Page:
Clinical drug trials have long required biomedical companies to recruit patients willing to trek to medical offices and be examined by teams of research scientists.

Science 37 Inc., a mobile tech and clinical trial company based in Playa Vista, wants to change that.

The company announced the completion last week of a clinical drug trial conducted entirely with an iPhone app – no office visits required.

“We are so thrilled about this,” said Dr. Belinda Tan, Science 37’s co-founder and chief medical officer. “There are so many wins in this. For patients, it’s clearly demonstrated a new way of administering treatment.”

The virtual drug trial for an acne treatment is the latest in a movement towards site-less clinical trials, researchers, biotech advocates and U.S. Food and Drug Administration officials said.

“It’s definitely a trend,” said Dina Lozofsky, executive director of the Los Angeles office of Biocom, an advocacy trade group for California life sciences companies. “One of the things companies struggle with during a middle-phase clinical trial is finding the right people. By moving to virtual trials, it means you can find your patients anywhere.”

New frontier

The FDA, which regulates clinical trials, by law cannot comment on developing drugs or specific drug trials, but the agency did acknowledge the emergence of virtual clinical drug studies.

“The FDA is aware of interest in non-traditional clinical trial design,” Lauren Smith Dyer, a spokeswoman for the FDA, said in an email. “In a traditional trial, a site with an investigator carries out the study using data collected specifically for the purpose of the study. (But) there is growing interest in possible other sources of trial data, including but not limited to: use of data already collected in the health care system on such events as heart attacks, strokes, deaths, hospitalizations, use of data from a smartphone of exercise trackers to measure activity, and perhaps other data sources.”

Science 37 conducted the study in tandem with by AOBiome of Boston. The companies claim their acne trial was the first successfully completed Phase 2b drug study done solely via telemedicine. The companies recruited 8,000 participants with mild-to-moderate acne via Facebook, Instagram and Google ads and then whittled the pool down to 372 patients in 10 states through video chats conducted by doctor researchers. Consent was obtained electronically.

Patients were then mailed a rented iPhone and an acne drug spray produced by AOBiome and studied by Science 37.

For the next 12 weeks, each patient would either apply the living ammonia-oxidizing bacteria Nitrosomonas eutropha or a placebo. Patients would then upload photos and a diary of results through a propriety cloud-based software platform known as NORA, or Network Oriented Research Assistant. Research dermatologists were connected with patients via video-based telemedicine visits.

The year-long telemedicine-based study by Science 37, conducted from August 2016 through August 2017, granted researchers data at a lower cost than traditional clinical drug trials, company officials said. The study was also able to recruit a greater racial diversity of patients – it had 41 percent minority participants compared to an industry norm of less than 10 percent.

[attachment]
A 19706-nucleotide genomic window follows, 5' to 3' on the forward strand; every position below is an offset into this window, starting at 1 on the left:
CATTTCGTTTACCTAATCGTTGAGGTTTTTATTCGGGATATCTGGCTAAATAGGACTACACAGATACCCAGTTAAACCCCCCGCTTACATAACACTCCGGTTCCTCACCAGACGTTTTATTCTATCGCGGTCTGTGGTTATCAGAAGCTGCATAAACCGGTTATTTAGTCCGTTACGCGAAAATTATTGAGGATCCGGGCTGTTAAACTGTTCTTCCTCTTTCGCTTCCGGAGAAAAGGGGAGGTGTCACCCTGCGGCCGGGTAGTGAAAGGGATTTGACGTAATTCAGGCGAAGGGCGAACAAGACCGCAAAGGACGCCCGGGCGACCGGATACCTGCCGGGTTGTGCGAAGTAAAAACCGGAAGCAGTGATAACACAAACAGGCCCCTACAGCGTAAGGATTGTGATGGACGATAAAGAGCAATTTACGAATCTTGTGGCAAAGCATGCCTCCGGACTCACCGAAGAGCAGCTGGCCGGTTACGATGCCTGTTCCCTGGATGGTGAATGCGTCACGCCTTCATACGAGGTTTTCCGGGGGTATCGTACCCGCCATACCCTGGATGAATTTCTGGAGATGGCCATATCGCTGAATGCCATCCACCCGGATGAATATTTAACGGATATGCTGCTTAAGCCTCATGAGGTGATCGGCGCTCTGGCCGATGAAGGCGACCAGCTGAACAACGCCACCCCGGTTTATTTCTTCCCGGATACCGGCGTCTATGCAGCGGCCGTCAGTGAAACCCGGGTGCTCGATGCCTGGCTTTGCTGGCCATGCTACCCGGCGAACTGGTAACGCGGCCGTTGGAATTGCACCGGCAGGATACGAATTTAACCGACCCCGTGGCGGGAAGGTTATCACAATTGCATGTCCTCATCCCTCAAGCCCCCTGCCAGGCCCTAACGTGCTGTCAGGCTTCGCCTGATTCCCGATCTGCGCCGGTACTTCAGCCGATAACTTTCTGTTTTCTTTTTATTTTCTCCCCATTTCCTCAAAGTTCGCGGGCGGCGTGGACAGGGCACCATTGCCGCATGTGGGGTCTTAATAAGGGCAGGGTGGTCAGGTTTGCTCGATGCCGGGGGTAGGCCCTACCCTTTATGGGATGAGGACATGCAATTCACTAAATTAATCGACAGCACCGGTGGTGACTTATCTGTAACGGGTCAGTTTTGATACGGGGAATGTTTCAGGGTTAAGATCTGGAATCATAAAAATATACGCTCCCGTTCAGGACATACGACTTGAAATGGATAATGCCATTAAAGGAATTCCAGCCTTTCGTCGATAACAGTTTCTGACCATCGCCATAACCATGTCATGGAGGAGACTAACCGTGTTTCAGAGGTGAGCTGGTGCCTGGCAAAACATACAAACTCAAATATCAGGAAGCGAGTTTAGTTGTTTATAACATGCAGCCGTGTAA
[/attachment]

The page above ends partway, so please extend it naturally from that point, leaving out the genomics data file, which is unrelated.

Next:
AOBiome, which hired Science 37 to help conduct the virtual drug trial, said the double-blind virtual trial said they were pleased with the results.

“We originally estimated that the Phase 2b acne study would take significantly longer, requiring numerous clinical sites to complete,” said Todd Krueger, president of AOBiome, in a statement. “This is truly an industry first.”

Branching out

Science 37 was launched three years ago at LA BioMed at Harbor-UCLA Medical Center in Torrance. Tan and company co-founder Dr. Noah Craft – both dermatologists – had met while attending medical school at UCLA. The digital health firm now employs 162 people.

The company raised $29 million in a Series C round last spring, bringing its total funding to $75 million, Tan said. Major investors include Alphabet Inc.’s venture capital arm Google Ventures of Mountain View, Lux Capitol Management of New York, Redmile Group of San Francisco and dRx Capital AG of San Diego.

Science 37’s model for decentralized clinical trials is now being used for virtual studies of new drugs for liver disease, cancer and diabetes. Several trials are not entirely virtual, as they require nurses show up at patient’s doors to administer intravenous injections.

Tan said the company was able to complete the virtual trial for AOBiome in half the time of a traditional drug trial, though she declined to reveal the costs of the study or an estimated savings compared to a traditional study. For every month a clinical trial is delayed, she said, 1 percent is added to its cost, which Tan said can add millions of dollars to a studies bottom line.

There’s a human element as well, Tan added.

“We have extremely high patient satisfaction,” she said. “We monitor feedback. At the end of the trials, they’re really pleased – some say it feels like the best care they’ve ever had.”

For reprint and licensing requests for this article, CLICK HERE.